Of course, those problems at the race track aren't going away. Warren comes to RCR from Richard Petty Motorsports, where he had held the same role for two years. Harvick admits, as of Tuesday, the two had never met. "It's all kind of an unknown to me," he said. The new competition director takes on something of a rebuilding project, given that Harvick's teammates Paul Menard and Jeff Burton are 16th and 19th in points, respectively. Harvick was the lone driver to make the Chase for RCR, which hasn't won since Clint Bowyer -- now a three-time race winner and Chase participant with Michael Waltrip Racing -- prevailed at Talladega in the fall of last season.

Harvick believes he can trace RCR's struggles to changes on the race cars. NASCAR cut the length of the side skirts on the vehicles in late spring, an alteration that led many teams to begin tinkering in other areas, and ultimately produced the yaw setups that Hendrick Motorsports first used so expertly. Harvick stood fifth in the points as recently as July, right about the same time the yaw craze began to sweep through the garage area. RCR, he said, fell behind in that area and never regained ground.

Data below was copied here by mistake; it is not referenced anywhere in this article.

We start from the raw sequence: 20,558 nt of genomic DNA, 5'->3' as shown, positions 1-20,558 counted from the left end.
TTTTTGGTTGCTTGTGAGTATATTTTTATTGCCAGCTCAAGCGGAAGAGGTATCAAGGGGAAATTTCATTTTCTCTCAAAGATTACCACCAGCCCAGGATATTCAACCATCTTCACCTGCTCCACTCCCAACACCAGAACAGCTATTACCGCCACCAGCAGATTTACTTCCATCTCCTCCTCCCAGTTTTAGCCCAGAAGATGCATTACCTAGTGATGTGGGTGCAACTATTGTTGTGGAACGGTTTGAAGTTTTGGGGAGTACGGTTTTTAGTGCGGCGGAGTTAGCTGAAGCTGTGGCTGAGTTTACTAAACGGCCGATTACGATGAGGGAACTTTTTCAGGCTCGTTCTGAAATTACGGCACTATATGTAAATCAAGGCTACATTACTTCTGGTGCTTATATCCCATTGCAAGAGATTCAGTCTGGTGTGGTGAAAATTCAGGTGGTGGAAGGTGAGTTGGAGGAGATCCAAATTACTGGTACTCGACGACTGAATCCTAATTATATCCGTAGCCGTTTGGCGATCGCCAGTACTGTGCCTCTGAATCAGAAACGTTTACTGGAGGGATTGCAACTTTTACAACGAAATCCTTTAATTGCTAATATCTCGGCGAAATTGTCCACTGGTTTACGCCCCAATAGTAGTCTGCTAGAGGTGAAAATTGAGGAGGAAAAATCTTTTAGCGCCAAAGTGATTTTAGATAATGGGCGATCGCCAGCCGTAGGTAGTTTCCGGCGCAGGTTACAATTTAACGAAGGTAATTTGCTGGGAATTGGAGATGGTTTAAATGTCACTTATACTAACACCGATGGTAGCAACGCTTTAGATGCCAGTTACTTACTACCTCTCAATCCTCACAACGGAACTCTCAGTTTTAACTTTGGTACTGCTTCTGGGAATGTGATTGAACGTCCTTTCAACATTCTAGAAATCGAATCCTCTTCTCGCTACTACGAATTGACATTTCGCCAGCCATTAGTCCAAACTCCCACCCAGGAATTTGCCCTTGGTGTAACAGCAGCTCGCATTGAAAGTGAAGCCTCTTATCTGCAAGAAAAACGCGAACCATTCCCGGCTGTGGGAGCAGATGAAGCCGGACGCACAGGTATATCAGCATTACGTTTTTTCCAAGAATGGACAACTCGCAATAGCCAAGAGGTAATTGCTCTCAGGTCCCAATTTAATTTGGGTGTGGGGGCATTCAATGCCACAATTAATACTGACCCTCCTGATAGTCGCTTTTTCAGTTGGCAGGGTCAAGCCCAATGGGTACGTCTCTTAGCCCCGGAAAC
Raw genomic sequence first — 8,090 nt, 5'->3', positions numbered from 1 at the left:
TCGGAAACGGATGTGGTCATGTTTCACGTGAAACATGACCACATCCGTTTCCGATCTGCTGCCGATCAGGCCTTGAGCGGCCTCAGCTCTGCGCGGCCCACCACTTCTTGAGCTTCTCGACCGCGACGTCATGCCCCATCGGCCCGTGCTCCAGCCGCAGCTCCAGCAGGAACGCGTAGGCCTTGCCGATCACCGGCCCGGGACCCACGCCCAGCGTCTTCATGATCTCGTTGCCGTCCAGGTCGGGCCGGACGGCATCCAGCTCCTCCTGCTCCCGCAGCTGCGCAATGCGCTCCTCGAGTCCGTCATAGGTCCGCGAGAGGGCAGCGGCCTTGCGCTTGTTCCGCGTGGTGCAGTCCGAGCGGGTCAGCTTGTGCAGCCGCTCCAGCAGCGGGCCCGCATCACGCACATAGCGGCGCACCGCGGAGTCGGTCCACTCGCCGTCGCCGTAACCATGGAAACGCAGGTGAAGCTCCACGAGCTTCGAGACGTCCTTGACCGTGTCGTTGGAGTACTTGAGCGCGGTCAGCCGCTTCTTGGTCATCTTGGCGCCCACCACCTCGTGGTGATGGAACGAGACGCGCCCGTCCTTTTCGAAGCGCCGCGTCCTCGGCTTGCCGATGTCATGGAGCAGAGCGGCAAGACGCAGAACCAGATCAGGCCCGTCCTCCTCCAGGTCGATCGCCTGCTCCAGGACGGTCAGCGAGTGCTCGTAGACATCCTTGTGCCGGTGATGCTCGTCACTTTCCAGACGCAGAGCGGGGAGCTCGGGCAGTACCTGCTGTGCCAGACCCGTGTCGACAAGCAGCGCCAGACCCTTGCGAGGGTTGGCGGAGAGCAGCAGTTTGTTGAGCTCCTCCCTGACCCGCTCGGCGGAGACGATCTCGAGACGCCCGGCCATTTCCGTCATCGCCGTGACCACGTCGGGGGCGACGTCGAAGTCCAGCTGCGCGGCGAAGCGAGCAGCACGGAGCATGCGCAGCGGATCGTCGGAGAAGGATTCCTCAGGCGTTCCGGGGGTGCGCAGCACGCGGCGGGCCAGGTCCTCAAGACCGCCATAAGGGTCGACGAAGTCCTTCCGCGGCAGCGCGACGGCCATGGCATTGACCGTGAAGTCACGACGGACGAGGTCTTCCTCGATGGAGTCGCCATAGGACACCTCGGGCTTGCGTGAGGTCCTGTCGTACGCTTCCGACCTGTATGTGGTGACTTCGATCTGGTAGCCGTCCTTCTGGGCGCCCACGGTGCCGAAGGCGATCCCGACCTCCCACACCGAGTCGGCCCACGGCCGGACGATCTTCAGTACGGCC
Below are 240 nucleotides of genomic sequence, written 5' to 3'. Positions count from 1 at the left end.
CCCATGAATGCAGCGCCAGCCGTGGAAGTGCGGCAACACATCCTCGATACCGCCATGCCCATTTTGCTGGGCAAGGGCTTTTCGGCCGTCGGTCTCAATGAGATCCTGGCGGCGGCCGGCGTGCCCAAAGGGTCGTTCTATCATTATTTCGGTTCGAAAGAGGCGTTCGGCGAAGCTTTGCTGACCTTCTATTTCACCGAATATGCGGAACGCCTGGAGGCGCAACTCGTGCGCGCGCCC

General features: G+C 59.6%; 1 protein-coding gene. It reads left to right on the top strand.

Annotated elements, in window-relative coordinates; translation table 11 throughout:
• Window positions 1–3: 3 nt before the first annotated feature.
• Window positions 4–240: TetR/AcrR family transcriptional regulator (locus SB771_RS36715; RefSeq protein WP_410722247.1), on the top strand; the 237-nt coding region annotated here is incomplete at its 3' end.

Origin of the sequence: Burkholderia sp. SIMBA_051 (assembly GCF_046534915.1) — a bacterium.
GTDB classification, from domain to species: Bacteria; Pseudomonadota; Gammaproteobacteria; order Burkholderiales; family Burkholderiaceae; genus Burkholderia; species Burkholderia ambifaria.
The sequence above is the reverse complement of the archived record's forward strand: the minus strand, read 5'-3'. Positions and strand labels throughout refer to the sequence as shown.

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"When we cut the side skirts, the whole garage went a different direction, and we never caught back up," he said. "That's really where our season went sideways, was when they cut all the skirts. We've run terrible since that happened. And that was what, an inch? ... Ever since that particular point, our performance has just gone out the window. Because we started the year pretty good and were contenting for races. As soon as they cut those skirts, we've never caught back up."